Particularly since that dreadful day in September 2001, when nineteen Muslims hijacked commercial airliners and deliberately crashed them into buildings or the ground in history’s worst terrorist attack, killing almost three thousand people, Islam has become a much-discussed and distrusted religion. Despite the fact that over 1.6 billion Muslims live entirely peacefully alongside or amidst people of other faith and cultural communities, Islam has attracted more ideological opponents than other religions have. In terms of the antipathy towards Islam expressed by these people, only anti-Semites seem as antagonistic towards a world religion. This study is not an attack on Islam’s critics.
The author believes that people have the right to like or dislike any or all religions and, regardless of perceived taste, to express their views via peaceful discourse. Islam’s most bitter critics, on the other hand, should not be surprised when their views are challenged. Islam has extraordinarily positive features which its adherents, including this author, believe should be presented as a counterbalance to the claims of its critics. This study is not intended as an all-encompassing critique of Islam-hatred, nor even of its worst aspects. It is merely an attempt to build on the author’s previous work — which argues that the Qur’an is not inherently martial and has a clear ethical code governing and constraining the use of violence for political purposes — by analysing one particular associated claim seemingly endlessly made by Islam’s critics. They assert that, far from being a paragon of virtue, the Islamic prophet Muhammad was deceitful and, indeed, boasted of it in several sayings recalled by followers. “War”, they quote him saying, “is deceit”. They contextualise their criticism of Muhammad’s statement that “war is deceit” by arguing that his unashamed statement proves that he was personally dishonest whenever expedient and that Islam consequently tolerates dishonesty in a way that other religions do not.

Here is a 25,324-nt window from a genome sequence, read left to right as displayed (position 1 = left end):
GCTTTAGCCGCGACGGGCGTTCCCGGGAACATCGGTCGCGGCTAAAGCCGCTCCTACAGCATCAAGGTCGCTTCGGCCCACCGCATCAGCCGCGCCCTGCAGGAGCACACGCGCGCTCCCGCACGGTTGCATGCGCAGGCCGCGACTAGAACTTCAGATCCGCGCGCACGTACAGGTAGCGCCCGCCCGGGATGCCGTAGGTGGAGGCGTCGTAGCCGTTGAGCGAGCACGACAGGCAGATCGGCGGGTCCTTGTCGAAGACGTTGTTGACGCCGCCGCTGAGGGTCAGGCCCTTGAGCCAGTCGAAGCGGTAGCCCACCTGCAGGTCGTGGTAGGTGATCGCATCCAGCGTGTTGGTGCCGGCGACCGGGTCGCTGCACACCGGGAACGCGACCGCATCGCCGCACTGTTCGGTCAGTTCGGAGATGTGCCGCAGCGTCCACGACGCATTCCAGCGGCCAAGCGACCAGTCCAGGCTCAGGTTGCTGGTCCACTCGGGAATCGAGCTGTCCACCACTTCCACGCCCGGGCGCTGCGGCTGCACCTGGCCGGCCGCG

This study rejects the view that, in the wars fought by Muhammad, he acted immorally through any acts of wanton personal dishonesty (“deceit”) that constitute severe character imperfections and stain his reputation as a holy man. It argues instead that, in his quest to defeat the forces within Arabia which sought to destroy his fledgling community, Muhammad used ruse and bluff, or strategic and tactical deception, as a reasonable, necessary and eminently legitimate means of gaining military advantage so as to minimise suffering on both sides. It argues that, if Muhammad is to be condemned for using ruses during warfare, then for consistency and fairness his critics must also consider earlier prophets including Moses, Joshua and David, and all of history’s greatest military leaders, including Washington, Wellington, Nelson, Lee, Churchill and Eisenhower, to have been morally corrupt merely because they also esteemed the advantages obtained through the use of ruse.
English Monograph Series — Book No. 24
Amman: Royal Islamic Strategic Studies Centre /
Royal Aal al-Bayt Institute for Islamic Thought, 2017.
Prof. Joel Hayward's Books and Articles
Villa 6, Nashash Street, Abu Dhabi, UAE
Copyright © 2023 Prof. Joel Hayward's Books and Articles - All Rights Reserved. This website and the views expressed within it are not affiliated with the Cambridge Muslim College or any other organization.
Powered by GoDaddy